Genoese architect Renzo Piano is one of the most famous architects in the world and his company, the Renzo Piano Building Workshop (RPBW), is responsible for dozens of the most prestigious projects in many countries.
The firm permanently employs approximately 110 architects as well as 30 other support staff, including 3D visualization artists, model makers, archivists, administrative and secretarial staff. Scale models are an essential part of an architect’s workflow and 3D printing has dramatically changed the way these models are made. Formlabs recently revealed that the studio uses a Form 3 SLA 3D printeramong other systems.
Francesco Terranova and Dimitri Lange, two model makers at RPBW, make hundreds of large and small scale models to test different proposals. Often, architects make changes directly to models, which they can then reproduce in CAD. Every few weeks, clients also come to the firm for an update on projects, where models play a crucial role in helping to make updates tangible.
“Our models change every day or even every hour. Because architects change the project very quickly, most of the time we don’t have enough time to do it by hand. Therefore, we need to find a way to do it faster,” Terranova said.
Model makers use a combination of traditional tools for making models by hand as well as digital tools such as 3D printers, CNC milling machines and laser cutters to create various parts. 3D printing is considered ideal for geometries that are difficult to make by hand, such as spheres and curved surfaces.
“We made models for the Academy Museum of Motion Pictures in Los Angeles. It’s shaped like a pressed sphere,” Terranova revealed. “This museum has changed, I think, hundreds of times. Every day we had to redo another model, modifying it a little compared to the previous one. The only way to do it so quickly was to 3D print it. What’s nice is that you can run the printer overnight, and when you come back in the morning, you find the model done. This way we don’t waste time during the day.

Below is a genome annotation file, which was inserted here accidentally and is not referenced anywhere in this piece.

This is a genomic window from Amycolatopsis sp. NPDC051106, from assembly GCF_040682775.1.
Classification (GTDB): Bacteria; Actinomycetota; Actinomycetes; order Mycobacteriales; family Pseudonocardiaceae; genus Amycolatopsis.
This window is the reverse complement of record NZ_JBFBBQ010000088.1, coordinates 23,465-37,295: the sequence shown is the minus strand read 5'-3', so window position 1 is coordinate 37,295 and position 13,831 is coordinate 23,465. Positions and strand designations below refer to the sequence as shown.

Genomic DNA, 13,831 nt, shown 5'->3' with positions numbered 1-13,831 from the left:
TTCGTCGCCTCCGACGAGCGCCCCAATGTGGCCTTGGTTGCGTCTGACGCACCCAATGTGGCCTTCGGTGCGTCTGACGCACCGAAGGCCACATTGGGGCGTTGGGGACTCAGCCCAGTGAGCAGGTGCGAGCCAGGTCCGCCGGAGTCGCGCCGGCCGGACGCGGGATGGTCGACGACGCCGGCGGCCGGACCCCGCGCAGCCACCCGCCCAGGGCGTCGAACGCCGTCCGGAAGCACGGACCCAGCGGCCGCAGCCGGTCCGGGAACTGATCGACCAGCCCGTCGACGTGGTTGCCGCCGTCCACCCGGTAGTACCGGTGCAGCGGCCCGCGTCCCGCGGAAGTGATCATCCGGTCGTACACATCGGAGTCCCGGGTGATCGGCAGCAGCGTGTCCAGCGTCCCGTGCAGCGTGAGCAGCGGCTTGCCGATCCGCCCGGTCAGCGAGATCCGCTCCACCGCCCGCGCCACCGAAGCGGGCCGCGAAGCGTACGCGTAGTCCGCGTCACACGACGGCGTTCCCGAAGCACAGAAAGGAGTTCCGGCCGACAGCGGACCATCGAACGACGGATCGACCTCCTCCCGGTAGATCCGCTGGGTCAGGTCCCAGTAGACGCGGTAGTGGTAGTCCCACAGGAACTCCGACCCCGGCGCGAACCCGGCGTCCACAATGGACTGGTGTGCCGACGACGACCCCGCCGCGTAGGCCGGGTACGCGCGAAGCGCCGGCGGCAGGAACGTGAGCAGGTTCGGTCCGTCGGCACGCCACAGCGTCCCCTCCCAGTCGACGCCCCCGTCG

Six years ago, the Renzo Piano studio, like many others, started with a powder-based machine using binder jetting technology (the 660 series from 3D Systems which uses a technology called color jet printing or CJP). However, the limestone material used for this type of printer is very delicate and can be damaged by humidity. The company then upgraded to a Form 2 (which costs about 1/20 of the CJP system and leverages laser stereolithography) while adding a high-end material jet 3D printer from 3D Systems (which also prints resin but the done with a more advanced inkjet head). Terranova also said they have a small filament extrusion 3D printer that works with thermoplastics such as PLA and ABS.
“What we really appreciate with Formlabs machines is the solidity and resistance of the material, but also the precision of the models. Formlabs resins, once printed, are very easy to sand. This is a very good thing because we still need to paint the model. Even though we use White Resin, the white is not exactly the same as what we use with our models. We actually have to paint the model made with 3D printers and also the rest of the model made with CNC machines and other tools. So it’s very helpful that we can sand it easily,” Terranova said.
More recently, the studio also upgraded its Form 2 to Formlabs’ all-new Form 3 SLA printer, which allowed it to print some of the most complex models, while saving time on post-processing.
“The trees were a big problem because they are very fragile, very thin. We tried to do it with the Form 2 [and the other printers, but they’d break]. With the Form 3 we don’t have the same problem and it allows us to 3D print trees. Removing supports with the Form 3 also seems easier because we can use smaller supports,” said Terranova.